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There have been prototypes tested over the past few years. When a patient is inside a smart ambulance, the paramedic with him can connect with the doctor remotely through an interface, and the patient's vitals such as blood sugar levels, blood pressure, oxygen saturation, etc., can be transmitted in real-time. This allows the doctor to give lifesaving instructions to the paramedic, and by the time patient reaches the hospital, the staff there is ready to handle him with the required medical context.

What was your experience during COVID-19?

COVID-19 exposed vulnerabilities in the healthcare system not only in India, but across the world. Services like ours came to the forefront. We were getting 400-500 calls a day, but could cater to only about 75-80 percent of them. We had to step up our services, mainly in terms of training, specifically for Covid. As finding a hospital bed was difficult during the peak period, sometimes patients would be in our ambulances for hours, and they would be on oxygen. As oxygen availability was a serious challenge, there were many instances when oxygen cylinders were robbed from our ambulances.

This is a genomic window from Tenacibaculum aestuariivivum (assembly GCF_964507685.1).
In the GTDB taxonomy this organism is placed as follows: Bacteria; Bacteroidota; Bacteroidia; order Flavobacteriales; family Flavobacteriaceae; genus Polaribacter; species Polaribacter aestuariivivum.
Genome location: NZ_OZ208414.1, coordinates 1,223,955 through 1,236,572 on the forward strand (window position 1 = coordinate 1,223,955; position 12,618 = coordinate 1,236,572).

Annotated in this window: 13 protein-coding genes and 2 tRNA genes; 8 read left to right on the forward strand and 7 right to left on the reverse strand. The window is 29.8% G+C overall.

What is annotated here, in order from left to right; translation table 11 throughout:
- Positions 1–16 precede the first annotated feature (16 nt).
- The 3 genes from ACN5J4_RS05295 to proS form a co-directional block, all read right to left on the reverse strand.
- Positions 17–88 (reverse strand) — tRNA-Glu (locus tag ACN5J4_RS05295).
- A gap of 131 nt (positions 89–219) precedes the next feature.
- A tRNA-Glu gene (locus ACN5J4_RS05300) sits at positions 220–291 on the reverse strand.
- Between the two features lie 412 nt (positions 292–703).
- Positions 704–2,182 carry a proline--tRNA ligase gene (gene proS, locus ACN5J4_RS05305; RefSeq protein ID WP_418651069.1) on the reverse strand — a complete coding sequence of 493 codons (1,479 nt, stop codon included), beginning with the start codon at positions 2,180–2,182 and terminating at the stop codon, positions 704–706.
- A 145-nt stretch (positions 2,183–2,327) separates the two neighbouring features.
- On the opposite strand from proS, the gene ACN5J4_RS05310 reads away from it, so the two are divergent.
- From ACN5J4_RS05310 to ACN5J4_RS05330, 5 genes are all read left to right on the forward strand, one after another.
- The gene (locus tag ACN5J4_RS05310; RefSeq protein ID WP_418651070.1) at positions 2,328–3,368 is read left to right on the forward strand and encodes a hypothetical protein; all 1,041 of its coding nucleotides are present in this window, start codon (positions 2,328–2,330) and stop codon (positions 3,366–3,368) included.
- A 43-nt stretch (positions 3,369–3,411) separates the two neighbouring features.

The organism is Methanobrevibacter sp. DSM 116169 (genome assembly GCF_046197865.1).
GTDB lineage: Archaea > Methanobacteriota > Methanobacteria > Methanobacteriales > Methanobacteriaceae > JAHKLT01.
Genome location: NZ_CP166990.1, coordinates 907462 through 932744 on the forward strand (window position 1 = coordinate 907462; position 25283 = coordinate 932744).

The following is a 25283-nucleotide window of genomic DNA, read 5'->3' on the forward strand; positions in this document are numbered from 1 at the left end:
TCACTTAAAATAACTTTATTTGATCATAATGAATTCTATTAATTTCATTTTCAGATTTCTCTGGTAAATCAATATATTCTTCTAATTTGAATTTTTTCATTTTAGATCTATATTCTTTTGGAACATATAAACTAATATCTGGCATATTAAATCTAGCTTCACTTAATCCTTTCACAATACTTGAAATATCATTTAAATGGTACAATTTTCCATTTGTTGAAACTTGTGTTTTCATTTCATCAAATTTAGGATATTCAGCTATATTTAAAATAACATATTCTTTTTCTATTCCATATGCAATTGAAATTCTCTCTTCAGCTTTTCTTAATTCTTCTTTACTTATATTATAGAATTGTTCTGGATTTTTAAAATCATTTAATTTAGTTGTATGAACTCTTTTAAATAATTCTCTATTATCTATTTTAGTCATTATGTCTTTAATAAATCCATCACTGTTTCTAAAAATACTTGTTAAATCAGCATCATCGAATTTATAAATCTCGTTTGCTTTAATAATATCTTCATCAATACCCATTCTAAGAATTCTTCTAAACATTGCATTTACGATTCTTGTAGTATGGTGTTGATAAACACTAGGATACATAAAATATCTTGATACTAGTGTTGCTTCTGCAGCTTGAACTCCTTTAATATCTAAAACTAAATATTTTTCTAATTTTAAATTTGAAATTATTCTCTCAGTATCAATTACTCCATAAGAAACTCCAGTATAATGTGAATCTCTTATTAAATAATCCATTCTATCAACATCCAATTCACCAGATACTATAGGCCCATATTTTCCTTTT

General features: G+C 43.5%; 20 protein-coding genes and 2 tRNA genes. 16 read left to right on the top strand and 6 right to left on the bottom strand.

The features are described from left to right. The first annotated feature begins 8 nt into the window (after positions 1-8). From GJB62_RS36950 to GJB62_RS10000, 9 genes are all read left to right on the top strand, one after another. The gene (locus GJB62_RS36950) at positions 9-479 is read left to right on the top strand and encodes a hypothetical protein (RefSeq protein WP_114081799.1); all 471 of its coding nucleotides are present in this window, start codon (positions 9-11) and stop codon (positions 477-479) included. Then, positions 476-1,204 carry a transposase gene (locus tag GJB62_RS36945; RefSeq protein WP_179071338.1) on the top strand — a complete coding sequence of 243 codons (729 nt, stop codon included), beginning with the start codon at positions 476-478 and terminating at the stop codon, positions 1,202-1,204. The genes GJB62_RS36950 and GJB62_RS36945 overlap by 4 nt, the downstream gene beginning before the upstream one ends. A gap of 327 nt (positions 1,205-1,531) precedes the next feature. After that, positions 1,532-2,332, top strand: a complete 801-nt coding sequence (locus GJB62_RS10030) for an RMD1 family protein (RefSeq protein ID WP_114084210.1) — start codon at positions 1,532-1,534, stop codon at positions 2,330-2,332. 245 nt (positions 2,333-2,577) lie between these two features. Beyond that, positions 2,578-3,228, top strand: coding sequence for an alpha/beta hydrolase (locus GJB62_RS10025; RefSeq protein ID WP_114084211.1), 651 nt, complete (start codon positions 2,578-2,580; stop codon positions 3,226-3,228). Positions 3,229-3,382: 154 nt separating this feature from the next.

What do you think about the government's policy interventions for the sector?

The government is already looking at such services more closely than they were earlier. The Supreme Court's direction to state governments to integrate private ambulance services along with state services has helped operators like us.

What this means is that every private ambulance service provider should be part of the government network as well, which will provide for better support. However, the government should ensure that only legal ambulance services with a valid fitness certificate ply on the roads.